10. I don’t keep journals, although I wish I had as it might bring back forgotten memories. Funnily enough the only holiday journal I have is from 2 weeks in Ireland. I went with a group called ‘Joyce’s Ireland’ and had the most amazing and fun holiday of my life. We were a small group travelling in a minibus and staying in those wonderful b&b’s after walking for absolutely miles every day, learning to play the penny whistle on tops of mountains and of course visiting pubs and listening to the wonderful music. Every day a different member of the group wrote in the journal and at the end of the holiday we all had a copy of the journal so I can still remember the places we visited.

  11. Hi Sue
    What a great idea Stu had! I thoroughly enjoyed your adventure.
    When hubby and I retired, we set out on a four month road trip. We traveled from Ontario to BC, down to California, across the mid west to home. The Coles notes version for sure!! I was going to keep a travel blog so our family & friends could follow us. I wrote the first day. Writing is not my strong point…Thankfully my husband took over after that. I discovered he was a natural with words and created a upbeat journal. We would add pictures to each day. Many people commented which encouraged us to keep the blog going. It was a treasure to read our journey afterwards. We even made a "coffee table " book with our pictures. Also, my husband made a short video of our trip to music we enjoyed along the way….talented guy!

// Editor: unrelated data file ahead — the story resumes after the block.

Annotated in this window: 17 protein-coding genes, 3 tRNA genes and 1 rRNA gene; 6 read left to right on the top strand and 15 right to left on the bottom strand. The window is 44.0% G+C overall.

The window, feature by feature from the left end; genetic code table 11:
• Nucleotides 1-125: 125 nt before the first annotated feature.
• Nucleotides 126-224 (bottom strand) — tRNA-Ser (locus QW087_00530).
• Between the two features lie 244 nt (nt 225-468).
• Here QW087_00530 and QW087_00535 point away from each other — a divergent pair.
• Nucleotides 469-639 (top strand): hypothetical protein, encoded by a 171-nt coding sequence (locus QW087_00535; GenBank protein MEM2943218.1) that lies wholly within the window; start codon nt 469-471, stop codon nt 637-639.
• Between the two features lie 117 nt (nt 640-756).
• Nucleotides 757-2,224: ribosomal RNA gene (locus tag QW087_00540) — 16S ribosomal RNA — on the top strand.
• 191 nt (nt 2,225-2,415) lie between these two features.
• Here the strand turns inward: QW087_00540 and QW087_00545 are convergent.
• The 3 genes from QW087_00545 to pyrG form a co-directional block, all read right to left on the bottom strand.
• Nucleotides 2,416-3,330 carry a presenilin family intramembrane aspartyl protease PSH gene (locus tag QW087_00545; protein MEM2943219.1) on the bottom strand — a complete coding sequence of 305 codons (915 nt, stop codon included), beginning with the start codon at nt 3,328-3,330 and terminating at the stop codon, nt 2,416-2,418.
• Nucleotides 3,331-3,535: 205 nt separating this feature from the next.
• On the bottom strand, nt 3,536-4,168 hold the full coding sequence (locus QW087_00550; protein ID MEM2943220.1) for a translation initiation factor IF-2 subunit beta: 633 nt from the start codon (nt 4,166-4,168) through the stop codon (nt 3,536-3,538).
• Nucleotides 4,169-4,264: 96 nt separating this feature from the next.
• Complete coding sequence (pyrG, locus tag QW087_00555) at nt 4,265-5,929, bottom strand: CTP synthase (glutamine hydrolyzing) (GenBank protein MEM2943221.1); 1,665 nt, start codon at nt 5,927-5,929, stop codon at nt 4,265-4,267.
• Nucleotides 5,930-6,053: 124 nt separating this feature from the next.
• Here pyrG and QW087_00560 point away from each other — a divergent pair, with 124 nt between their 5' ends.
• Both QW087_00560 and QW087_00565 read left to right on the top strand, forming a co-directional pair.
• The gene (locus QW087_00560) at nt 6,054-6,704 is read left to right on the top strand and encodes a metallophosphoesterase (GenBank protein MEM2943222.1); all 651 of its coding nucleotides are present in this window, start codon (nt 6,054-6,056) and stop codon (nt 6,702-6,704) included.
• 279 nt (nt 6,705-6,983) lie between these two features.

It's snowing in Nelson and I'm looking forward to fresh powder in the morning!

  12. Yes, I've got a box full of travel journals — sometimes they were as simple as a Moleskine that I jotted point-form details about the day, the name of a restaurant and the reminder of what we ate there, an anecdote about someone telling a story at the next table or of a mother coaxing her child up off the ground to hurry home for dinner. . . .Rereading them sometimes just refreshes a memory I'd otherwise call up independently, but sometimes it resurrects details we'd both completely forgotten. I'm so pleased you're sharing yours here and I love the way you weave the journal entries into your retrospective summary — past travels are very much a part of our current lives, even if we can't always see them, and I think Stu's was a very good idea.

  13. Please,do write about your travels-bravo for Hubby and his great idea